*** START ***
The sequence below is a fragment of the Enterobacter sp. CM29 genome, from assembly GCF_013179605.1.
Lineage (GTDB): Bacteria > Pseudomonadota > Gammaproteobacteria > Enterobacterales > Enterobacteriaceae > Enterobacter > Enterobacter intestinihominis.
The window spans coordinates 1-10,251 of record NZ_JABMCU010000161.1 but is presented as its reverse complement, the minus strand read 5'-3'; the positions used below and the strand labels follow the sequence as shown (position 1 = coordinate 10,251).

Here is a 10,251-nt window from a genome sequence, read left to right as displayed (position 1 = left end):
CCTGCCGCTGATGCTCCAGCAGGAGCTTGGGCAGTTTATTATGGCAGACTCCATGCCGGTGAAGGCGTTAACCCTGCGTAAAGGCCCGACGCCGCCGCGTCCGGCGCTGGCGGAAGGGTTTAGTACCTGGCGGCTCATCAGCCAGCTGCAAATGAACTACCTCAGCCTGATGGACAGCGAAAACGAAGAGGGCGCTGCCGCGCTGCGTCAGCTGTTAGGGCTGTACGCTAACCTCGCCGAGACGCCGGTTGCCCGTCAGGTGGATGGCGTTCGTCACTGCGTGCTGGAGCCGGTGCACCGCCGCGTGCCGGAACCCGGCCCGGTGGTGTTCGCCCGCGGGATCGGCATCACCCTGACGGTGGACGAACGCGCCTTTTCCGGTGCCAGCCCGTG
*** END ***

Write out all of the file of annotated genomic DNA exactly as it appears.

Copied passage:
The sequence below is a fragment of the Enterobacter sp. CM29 genome, from assembly GCF_013179605.1.
Lineage (GTDB): Bacteria > Pseudomonadota > Gammaproteobacteria > Enterobacterales > Enterobacteriaceae > Enterobacter > Enterobacter intestinihominis.
The window spans coordinates 1-10,251 of record NZ_JABMCU010000161.1 but is presented as its reverse complement, the minus strand read 5'-3'; the positions used below and the strand labels follow the sequence as shown (position 1 = coordinate 10,251).

Here is a 10,251-nt window from a genome sequence, read left to right as displayed (position 1 = left end):
CCTGCCGCTGATGCTCCAGCAGGAGCTTGGGCAGTTTATTATGGCAGACTCCATGCCGGTGAAGGCGTTAACCCTGCGTAAAGGCCCGACGCCGCCGCGTCCGGCGCTGGCGGAAGGGTTTAGTACCTGGCGGCTCATCAGCCAGCTGCAAATGAACTACCTCAGCCTGATGGACAGCGAAAACGAAGAGGGCGCTGCCGCGCTGCGTCAGCTGTTAGGGCTGTACGCTAACCTCGCCGAGACGCCGGTTGCCCGTCAGGTGGATGGCGTTCGTCACTGCGTGCTGGAGCCGGTGCACCGCCGCGTGCCGGAACCCGGCCCGGTGGTGTTCGCCCGCGGGATCGGCATCACCCTGACGGTGGACGAACGCGCCTTTTCCGGTGCCAGCCCGTG